CADDManager on June 4th, 2009

Here are some notes about the folders that you may need to create to hold your CAD and other files.

You can see example folder structures here.

Admin, Specs, etc: Storage for non-CAD project files, such as budgets, email, reports, etc. Define usage and consistent subdirectories per project or office requirements.

CAD: All CAD files for the project.

Photos: Common location for all digital images for a project. Copy them from Photos to the Sheet folders for use in CAD. Rename them per the outline.

Discipline Folders: The various files for each discipline will be separated according to either the single or double character discipline and expanded upon for each discipline’s use. Note: For Discipline Designators see this post.

Detail: Discipline specific, project detail staging folder. Details will be inserted as blocks from this folder.

XREF: The live, working, under development model files. All files are to be referenced into sheets from here. Schedule files may be created here also and the referenced into Sheet files.

Sheet: Sheet files for each discipline, built from the CAD files in \Model. Raster files are also placed here.

Sketch: Drawings put together as examples, exhibits, marketing and other such non-construction documents. May include model and sheet files.

[Temp]: (Usage is optional) User storage for temporary blocks, scratch files, etc. I don’t really recommend having this folder. It is kind of like Misc. Not needed if you define where everything should go.

Inbox: Files received from outside sources, kept in a protected folder. When you need to use a file form this folder you will copy it to the XREF or other appropriate folder. Do not reference or insert files from this folder directly into CAD files.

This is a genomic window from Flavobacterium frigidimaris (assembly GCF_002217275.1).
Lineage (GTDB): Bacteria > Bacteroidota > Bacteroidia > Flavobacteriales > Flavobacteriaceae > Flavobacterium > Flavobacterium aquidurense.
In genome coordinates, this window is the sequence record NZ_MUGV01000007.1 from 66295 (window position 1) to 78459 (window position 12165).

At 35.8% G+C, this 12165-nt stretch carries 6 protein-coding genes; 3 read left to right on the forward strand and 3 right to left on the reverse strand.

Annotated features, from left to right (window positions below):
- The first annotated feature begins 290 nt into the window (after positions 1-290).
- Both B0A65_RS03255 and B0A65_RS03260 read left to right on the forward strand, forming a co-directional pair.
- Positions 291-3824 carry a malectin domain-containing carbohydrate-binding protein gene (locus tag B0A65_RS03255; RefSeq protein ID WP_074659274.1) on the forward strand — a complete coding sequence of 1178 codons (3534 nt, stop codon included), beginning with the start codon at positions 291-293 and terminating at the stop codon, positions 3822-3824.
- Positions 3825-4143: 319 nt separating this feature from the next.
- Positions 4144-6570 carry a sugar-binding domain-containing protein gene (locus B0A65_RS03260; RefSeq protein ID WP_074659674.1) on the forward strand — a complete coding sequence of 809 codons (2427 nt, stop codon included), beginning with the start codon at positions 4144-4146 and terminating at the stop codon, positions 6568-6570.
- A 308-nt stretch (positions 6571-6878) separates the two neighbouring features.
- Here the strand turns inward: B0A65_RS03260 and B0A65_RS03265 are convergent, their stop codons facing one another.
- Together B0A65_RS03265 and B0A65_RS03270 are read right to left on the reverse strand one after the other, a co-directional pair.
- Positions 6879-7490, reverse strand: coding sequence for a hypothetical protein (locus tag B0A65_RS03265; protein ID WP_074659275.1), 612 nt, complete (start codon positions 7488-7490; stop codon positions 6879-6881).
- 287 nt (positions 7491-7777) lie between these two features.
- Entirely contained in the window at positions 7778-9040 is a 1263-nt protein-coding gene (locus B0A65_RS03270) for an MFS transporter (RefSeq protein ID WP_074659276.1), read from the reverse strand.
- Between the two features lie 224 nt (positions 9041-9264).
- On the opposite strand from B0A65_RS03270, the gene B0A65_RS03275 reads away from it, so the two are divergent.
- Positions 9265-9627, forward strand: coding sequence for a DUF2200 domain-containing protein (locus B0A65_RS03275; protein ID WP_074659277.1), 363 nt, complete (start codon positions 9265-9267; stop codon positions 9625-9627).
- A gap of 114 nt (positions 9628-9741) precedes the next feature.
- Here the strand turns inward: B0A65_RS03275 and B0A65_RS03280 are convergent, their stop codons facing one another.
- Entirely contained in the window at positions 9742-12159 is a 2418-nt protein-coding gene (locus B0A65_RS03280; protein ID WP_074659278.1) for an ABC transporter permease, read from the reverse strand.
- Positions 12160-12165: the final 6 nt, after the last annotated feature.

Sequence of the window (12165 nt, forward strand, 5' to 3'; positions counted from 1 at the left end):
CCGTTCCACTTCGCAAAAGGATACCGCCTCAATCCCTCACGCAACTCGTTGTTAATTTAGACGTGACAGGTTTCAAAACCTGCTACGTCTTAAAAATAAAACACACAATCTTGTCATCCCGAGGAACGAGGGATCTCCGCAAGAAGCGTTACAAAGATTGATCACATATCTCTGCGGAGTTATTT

This folder will be broken down into subfolders using Who_Date. (ex. Inbox/FAA/2009-02-15/*.dwg)

Outbox: Files sent to clients / subs / etc. This folder will be broken down into subfolders using Who_Date. (ex. Outbox/FAA/2009-04-15/*.dwg)

Support: Optional – Non-standard items needed for the project, such as a specific pen table, unique symbols, or applications (lisp, script, etc), logos and graphics.

Graphics: Optional – location of graphics work to be used in CAD. Copy to the referencing folder to use.

If you enjoyed this post, make sure you subscribe to my RSS feed!

3 Responses to “CAD Standards – Folder Notes”

  1. Mark,

    In your experience, how often have you seen a design team just use working drawings and not use sheets saved in another folder?

    I am used to having working drawings and sheets in separate folders that can be archived easily.

    The team that I am working with moves their working files to each issue folder and works on them as the project develops. The sheets are just the layout in each file. This seems very inefficient to me and I am just looking for your thoughts.

    Thanks,

    Dan

  2. If you are talking about AutoCAD based files, then the reason for splitting them out is so multiple people can work on the files. If the Sheet is part of the working file, then only one person can work on both. By splitting them out you can distribute the work.

    I have seen small teams use “bundled” files, but I do not think it works for larger teams.

    I am not sure why they move the files from one folder to another. I encourage never moving the files once XREFs are attached.

  3. Mark,

    Yes, I am talking about CAD files.

    I completely agree with you. Moving files is inefficient and not needed. Using relative pathing for xref’s makes the transition from folder to folder slightly less complicated. It is still a whole process of work that I think is not required.

    I find the danger of having several active files really impacts the flow of a project, especially when you have enlisted newer hires or junior staff to assist. The potential of working on the wrong files is too costly and time consuming.

    I am hoping that I can get a good explanation from them soon. So far, I am hearing the old “This is how we have been doing it for 20 years and never learned anything else” reasoning.

    Thanks,

    Dan

Leave a Reply